Basavarajappa BS, Subbanna S. Synaptic Plasticity Abnormalities in Fetal Alcohol Spectrum Disorders. Cells. 2023; 12(3):442. https://doi.org/10.3390/cells12030442
The brain’s ability to strengthen or weaken synaptic connections is often termed synaptic plasticity. It has been shown to function in brain remodeling following different types of brain damage (e.g., drugs of abuse, alcohol use disorders, neurodegenerative diseases, and inflammatory conditions). Although synaptic plasticity mechanisms have been extensively studied, how neural plasticity can influence neurobehavioral abnormalities in alcohol use disorders (AUDs) is far from being completely understood.
Alcohol use during pregnancy and its harmful effects on the developing offspring are major public health, social, and economic challenges. The significant attribute of prenatal alcohol exposure on offspring is damage to the central nervous system (CNS), causing a range of synaptic structural, functional, and behavioral impairments, collectively called fetal alcohol spectrum disorder (FASD). Although the synaptic mechanisms in FASD are limited, emerging evidence suggests that FASD pathogenesis involves altering a set of molecules involved in neurotransmission, myelination, and neuroinflammation.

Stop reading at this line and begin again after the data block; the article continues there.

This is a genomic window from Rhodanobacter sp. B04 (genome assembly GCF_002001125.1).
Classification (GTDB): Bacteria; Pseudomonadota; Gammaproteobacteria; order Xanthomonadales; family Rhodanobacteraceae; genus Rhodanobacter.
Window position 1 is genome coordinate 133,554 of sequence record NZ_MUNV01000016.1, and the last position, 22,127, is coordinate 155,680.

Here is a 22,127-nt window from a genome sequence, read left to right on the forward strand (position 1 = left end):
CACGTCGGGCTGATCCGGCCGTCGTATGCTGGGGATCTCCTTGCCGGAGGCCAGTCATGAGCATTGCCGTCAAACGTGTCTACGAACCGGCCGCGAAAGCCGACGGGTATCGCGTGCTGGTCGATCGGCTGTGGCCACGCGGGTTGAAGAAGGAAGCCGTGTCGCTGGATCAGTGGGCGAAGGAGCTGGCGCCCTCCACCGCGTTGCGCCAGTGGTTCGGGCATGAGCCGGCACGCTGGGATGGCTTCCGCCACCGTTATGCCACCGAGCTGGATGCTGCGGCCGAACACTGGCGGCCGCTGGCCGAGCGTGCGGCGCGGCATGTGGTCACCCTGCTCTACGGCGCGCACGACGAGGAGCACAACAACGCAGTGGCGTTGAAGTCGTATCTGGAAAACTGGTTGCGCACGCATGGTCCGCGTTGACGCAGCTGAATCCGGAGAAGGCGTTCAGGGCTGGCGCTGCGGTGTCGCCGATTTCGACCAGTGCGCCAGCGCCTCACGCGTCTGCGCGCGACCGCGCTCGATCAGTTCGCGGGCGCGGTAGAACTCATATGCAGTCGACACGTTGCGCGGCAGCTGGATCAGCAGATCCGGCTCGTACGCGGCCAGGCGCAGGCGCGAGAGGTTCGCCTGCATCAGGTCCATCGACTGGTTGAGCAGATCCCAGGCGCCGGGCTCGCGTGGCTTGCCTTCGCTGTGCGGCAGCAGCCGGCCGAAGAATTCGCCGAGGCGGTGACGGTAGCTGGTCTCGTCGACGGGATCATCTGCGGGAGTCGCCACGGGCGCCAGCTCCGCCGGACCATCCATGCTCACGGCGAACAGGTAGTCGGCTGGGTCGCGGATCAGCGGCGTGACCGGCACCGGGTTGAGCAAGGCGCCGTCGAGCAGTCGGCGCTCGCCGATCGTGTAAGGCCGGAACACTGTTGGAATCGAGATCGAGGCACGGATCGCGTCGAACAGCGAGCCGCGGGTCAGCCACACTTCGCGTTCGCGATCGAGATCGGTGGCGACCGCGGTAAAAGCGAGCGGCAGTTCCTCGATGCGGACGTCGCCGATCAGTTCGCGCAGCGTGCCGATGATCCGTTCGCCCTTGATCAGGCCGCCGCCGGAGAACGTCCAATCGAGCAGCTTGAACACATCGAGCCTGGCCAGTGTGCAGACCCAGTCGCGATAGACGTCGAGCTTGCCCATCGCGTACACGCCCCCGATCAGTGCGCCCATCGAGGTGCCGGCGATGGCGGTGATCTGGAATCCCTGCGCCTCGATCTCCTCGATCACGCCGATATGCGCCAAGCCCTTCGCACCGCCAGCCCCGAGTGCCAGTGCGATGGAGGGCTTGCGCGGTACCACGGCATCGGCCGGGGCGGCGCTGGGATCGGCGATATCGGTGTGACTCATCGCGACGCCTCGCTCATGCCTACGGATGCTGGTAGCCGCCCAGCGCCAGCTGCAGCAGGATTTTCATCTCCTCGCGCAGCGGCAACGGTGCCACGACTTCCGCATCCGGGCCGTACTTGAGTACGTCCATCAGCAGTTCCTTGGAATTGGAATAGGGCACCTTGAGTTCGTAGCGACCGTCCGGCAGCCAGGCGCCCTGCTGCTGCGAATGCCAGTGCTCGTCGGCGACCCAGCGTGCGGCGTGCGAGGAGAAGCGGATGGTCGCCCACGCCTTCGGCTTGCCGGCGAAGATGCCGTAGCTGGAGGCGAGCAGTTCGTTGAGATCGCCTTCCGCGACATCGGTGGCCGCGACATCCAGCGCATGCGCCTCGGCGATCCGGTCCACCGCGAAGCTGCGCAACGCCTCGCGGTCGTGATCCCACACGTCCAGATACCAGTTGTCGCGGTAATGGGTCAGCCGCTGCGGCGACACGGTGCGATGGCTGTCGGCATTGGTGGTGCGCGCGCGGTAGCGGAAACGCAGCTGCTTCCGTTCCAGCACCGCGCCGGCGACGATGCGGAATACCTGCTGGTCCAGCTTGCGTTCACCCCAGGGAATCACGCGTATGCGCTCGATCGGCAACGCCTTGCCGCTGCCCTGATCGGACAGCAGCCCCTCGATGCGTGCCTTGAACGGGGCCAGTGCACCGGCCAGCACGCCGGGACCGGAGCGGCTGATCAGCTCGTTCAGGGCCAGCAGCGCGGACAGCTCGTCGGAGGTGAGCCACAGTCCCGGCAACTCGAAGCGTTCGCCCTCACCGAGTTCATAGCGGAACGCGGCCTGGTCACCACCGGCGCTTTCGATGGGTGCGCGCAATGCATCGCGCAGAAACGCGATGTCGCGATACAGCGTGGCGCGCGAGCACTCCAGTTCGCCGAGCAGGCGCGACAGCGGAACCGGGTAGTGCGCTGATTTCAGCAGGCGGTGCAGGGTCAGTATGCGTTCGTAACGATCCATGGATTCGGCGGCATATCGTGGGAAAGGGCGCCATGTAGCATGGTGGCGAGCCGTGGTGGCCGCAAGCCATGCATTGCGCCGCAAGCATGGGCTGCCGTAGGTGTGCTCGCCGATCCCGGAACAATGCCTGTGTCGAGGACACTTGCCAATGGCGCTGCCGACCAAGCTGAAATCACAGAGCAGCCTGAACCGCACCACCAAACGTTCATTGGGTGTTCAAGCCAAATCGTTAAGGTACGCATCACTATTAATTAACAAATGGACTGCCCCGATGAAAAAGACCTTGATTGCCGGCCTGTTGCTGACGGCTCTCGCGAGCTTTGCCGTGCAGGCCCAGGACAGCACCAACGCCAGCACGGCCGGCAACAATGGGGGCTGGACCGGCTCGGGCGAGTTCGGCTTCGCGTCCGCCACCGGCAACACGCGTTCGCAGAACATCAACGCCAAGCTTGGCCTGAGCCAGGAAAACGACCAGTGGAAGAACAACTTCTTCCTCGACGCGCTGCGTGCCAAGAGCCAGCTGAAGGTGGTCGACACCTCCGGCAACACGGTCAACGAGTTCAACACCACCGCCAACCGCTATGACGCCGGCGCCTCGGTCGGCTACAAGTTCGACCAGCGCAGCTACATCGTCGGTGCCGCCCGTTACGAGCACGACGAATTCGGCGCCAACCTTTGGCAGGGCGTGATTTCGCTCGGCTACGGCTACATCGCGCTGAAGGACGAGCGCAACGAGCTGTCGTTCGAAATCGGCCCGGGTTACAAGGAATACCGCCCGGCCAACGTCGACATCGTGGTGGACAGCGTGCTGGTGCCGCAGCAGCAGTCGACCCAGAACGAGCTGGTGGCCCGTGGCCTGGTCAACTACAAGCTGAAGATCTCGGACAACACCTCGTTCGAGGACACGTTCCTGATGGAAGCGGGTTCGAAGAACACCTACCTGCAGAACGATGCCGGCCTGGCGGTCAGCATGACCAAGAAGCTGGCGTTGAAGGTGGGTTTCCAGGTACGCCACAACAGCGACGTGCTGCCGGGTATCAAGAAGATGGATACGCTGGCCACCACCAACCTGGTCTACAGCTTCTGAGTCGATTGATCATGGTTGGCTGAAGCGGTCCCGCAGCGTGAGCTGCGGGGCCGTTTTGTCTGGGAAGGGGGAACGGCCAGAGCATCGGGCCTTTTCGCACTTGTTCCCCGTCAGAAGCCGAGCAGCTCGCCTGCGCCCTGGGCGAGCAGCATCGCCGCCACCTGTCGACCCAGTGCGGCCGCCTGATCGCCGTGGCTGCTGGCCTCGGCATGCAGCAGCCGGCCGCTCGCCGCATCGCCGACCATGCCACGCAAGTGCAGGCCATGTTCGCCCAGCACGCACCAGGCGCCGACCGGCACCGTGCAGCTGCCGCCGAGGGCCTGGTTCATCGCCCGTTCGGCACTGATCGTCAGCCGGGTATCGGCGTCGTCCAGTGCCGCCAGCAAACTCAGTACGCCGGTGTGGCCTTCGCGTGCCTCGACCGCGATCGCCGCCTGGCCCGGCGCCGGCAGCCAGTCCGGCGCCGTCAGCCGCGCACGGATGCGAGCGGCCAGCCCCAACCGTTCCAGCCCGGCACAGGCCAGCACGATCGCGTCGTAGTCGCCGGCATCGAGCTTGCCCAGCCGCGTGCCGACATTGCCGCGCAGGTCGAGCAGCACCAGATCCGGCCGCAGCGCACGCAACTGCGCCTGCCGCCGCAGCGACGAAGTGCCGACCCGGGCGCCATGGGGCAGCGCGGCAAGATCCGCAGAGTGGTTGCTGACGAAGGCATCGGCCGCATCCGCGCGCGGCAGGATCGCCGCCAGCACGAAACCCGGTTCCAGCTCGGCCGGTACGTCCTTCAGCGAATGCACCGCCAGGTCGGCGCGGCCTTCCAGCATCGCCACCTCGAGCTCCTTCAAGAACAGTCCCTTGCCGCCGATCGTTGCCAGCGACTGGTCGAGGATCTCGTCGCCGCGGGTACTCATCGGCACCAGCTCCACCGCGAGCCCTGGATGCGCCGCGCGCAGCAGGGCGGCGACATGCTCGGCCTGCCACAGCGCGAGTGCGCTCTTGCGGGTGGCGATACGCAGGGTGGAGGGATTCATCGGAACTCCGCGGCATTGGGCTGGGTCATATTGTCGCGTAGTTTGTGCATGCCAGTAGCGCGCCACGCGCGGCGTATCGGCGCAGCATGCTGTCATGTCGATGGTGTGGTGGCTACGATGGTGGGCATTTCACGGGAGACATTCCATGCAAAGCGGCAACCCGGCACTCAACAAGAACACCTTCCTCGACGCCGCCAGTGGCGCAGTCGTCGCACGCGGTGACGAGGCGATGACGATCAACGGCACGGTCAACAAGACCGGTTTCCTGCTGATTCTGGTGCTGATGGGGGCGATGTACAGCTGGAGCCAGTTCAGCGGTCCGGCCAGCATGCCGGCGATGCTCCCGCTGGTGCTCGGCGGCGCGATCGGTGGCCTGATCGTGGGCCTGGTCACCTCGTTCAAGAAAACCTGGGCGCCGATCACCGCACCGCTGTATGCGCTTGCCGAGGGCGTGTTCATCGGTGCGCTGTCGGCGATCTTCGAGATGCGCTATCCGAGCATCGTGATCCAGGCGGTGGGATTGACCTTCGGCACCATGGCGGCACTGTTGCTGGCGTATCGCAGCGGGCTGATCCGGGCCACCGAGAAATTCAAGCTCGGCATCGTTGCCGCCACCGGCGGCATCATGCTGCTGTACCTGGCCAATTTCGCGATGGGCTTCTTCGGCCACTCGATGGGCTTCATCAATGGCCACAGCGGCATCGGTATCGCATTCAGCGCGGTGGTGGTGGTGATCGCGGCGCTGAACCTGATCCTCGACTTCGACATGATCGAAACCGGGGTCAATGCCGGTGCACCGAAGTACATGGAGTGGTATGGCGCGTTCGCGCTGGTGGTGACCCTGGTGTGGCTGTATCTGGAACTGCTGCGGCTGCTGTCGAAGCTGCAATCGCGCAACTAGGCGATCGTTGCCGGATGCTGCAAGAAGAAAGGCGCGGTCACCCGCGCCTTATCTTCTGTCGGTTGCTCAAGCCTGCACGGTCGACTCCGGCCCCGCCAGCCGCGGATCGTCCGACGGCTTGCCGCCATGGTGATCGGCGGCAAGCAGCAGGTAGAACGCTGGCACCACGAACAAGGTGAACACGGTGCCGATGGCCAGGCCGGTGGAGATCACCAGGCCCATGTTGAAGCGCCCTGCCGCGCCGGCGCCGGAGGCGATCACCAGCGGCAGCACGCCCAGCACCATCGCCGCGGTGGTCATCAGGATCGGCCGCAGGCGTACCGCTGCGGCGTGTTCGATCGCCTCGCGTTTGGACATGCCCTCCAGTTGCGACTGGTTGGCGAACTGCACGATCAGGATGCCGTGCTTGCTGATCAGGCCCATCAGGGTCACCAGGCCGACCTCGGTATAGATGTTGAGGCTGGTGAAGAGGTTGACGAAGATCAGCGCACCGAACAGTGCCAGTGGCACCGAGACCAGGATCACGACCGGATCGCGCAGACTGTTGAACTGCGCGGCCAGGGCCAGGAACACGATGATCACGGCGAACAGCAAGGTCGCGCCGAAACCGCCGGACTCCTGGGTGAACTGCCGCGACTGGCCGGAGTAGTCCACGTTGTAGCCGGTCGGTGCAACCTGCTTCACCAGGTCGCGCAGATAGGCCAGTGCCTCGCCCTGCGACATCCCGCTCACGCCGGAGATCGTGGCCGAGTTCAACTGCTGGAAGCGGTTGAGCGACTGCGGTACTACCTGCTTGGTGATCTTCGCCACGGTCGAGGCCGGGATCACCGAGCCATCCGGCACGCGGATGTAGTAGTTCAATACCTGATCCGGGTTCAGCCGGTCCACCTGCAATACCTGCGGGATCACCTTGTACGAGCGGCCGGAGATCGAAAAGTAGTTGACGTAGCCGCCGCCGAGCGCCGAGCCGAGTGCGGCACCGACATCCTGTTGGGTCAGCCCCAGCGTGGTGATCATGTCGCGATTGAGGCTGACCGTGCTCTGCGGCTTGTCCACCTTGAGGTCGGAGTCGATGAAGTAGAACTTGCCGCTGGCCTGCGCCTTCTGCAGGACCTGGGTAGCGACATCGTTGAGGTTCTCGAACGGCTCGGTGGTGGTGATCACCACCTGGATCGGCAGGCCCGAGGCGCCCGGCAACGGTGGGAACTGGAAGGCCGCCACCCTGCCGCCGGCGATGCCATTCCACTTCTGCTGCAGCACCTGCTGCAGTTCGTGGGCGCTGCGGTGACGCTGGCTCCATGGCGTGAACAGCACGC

These studies identify several immediate and long-lasting changes using many molecular approaches that are essential for synaptic plasticity and cognitive function. Therefore, they can offer potential synaptic targets for the many neurobehavioral abnormalities observed in FASD. In this review, we discuss the substantial research progress in different aspects of synaptic and molecular changes that can shed light on the mechanism of synaptic dysfunction in FASD. Increasing our understanding of the synaptic changes in FASD will significantly advance our knowledge and could provide a basis for finding novel therapeutic targets and innovative treatment strategies.